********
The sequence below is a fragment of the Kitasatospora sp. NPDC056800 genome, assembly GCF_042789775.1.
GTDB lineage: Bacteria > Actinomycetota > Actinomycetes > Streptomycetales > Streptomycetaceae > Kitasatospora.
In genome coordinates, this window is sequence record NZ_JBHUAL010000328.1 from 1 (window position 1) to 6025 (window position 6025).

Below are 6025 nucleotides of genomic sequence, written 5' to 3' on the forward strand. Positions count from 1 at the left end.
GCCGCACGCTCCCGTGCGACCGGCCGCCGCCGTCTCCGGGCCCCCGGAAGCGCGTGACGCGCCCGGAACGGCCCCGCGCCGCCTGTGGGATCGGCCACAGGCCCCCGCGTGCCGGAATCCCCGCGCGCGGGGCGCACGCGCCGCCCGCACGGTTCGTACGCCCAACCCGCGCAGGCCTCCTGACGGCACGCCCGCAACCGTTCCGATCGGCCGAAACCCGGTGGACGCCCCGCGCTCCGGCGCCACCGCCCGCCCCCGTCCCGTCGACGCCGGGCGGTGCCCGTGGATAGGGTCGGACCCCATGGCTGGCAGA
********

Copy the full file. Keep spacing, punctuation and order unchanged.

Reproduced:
The sequence below is a fragment of the Kitasatospora sp. NPDC056800 genome, assembly GCF_042789775.1.
GTDB lineage: Bacteria > Actinomycetota > Actinomycetes > Streptomycetales > Streptomycetaceae > Kitasatospora.
In genome coordinates, this window is sequence record NZ_JBHUAL010000328.1 from 1 (window position 1) to 6025 (window position 6025).

Below are 6025 nucleotides of genomic sequence, written 5' to 3' on the forward strand. Positions count from 1 at the left end.
GCCGCACGCTCCCGTGCGACCGGCCGCCGCCGTCTCCGGGCCCCCGGAAGCGCGTGACGCGCCCGGAACGGCCCCGCGCCGCCTGTGGGATCGGCCACAGGCCCCCGCGTGCCGGAATCCCCGCGCGCGGGGCGCACGCGCCGCCCGCACGGTTCGTACGCCCAACCCGCGCAGGCCTCCTGACGGCACGCCCGCAACCGTTCCGATCGGCCGAAACCCGGTGGACGCCCCGCGCTCCGGCGCCACCGCCCGCCCCCGTCCCGTCGACGCCGGGCGGTGCCCGTGGATAGGGTCGGACCCCATGGCTGGCAGA